## Spotlight on the Profession: Dan Meyer

In this monthly column, we speak with a notable member of the mathematics education community about their work and their perspectives on the teaching and learning of mathematics. This month, we had the pleasure of speaking with Dan Meyer.

Dan Meyer taught high school math to students who didn’t like high school math. He has advocated for better math instruction on CNN, Good Morning America, Everyday With Rachel Ray, and TED.com. He earned his doctorate from Stanford University in math education and is the Chief Academic Officer at Desmos where he explores the future of math, technology, and learning. He has worked with teachers internationally and in all fifty United States. He was named one of Tech & Learning’s 30 Leaders of the Future. He lives in Oakland, CA.

First things first, thank you for taking some time out of your busy schedule for this conversation!

As Chief Academic Officer at Desmos, you spend a great deal of time considering the affordances of digital technology for the teaching and learning of mathematics, and designing tools that tap into these affordances.

The phrase ‘online learning tools’ evokes a diversity of conceptions and misconceptions; I wonder if you could address some of the latter. First, you have written that “the online medium is fundamentally connective and yet students often report feelings of social isolation” (Meyer, 2015a, p. iv). However, you have also argued that well-designed online tools can promote dialogue and collaboration, rather than isolation and individualization. How so? Continue reading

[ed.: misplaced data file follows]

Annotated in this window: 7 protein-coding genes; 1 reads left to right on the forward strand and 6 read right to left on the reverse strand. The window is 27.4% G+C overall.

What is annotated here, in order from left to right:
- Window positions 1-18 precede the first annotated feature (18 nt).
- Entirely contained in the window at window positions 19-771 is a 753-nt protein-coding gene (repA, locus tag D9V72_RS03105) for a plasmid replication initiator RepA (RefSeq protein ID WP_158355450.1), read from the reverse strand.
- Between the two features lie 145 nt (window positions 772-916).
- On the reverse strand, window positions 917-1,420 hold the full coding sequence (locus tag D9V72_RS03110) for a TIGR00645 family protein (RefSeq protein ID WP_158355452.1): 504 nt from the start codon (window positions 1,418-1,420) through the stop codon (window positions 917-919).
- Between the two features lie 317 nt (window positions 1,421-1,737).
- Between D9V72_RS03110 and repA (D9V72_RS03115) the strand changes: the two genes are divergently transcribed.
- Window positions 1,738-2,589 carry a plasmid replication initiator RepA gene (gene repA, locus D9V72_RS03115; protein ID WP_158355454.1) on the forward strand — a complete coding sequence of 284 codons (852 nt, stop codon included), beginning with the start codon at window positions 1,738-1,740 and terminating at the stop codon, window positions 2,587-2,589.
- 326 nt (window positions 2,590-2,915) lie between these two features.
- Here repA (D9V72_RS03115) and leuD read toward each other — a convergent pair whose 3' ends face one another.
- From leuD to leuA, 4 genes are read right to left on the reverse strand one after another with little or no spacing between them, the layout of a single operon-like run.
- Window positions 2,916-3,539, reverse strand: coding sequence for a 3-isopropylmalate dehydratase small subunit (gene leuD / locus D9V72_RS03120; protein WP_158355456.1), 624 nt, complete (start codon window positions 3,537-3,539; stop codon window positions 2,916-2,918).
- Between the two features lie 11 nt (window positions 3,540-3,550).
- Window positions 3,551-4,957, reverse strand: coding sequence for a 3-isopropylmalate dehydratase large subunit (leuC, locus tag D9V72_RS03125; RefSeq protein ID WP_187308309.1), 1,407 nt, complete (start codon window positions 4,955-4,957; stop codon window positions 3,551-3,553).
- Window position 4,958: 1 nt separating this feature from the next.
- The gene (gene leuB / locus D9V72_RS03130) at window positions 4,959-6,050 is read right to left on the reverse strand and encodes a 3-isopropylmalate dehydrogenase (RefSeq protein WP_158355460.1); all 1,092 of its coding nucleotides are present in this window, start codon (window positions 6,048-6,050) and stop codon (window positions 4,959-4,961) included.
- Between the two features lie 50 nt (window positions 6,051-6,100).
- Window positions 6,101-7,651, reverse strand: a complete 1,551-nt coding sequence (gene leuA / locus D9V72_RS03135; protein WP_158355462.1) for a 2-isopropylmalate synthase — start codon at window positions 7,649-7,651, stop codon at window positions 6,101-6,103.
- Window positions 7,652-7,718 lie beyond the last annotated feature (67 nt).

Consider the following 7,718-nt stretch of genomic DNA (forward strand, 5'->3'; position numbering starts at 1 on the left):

## Problems to Ponder (March edition)

Welcome to this month’s edition of Problems to Ponder! Have an interesting solution? Send it to thevariable@smts.ca for publication in a future issue of The Variable!

Snap It! [1]

In this activity, students make different combinations for a given number.

Materials
10 or more snap cubes per student

Each student makes a train of connecting cubes of a specified number. On the signal “Snap!”, the students break their trains into two parts and hold one hand behind their back.

In partners, or in a circle, students show one another their remaining cubes. The other students work out the number of cubes hiding behind their back.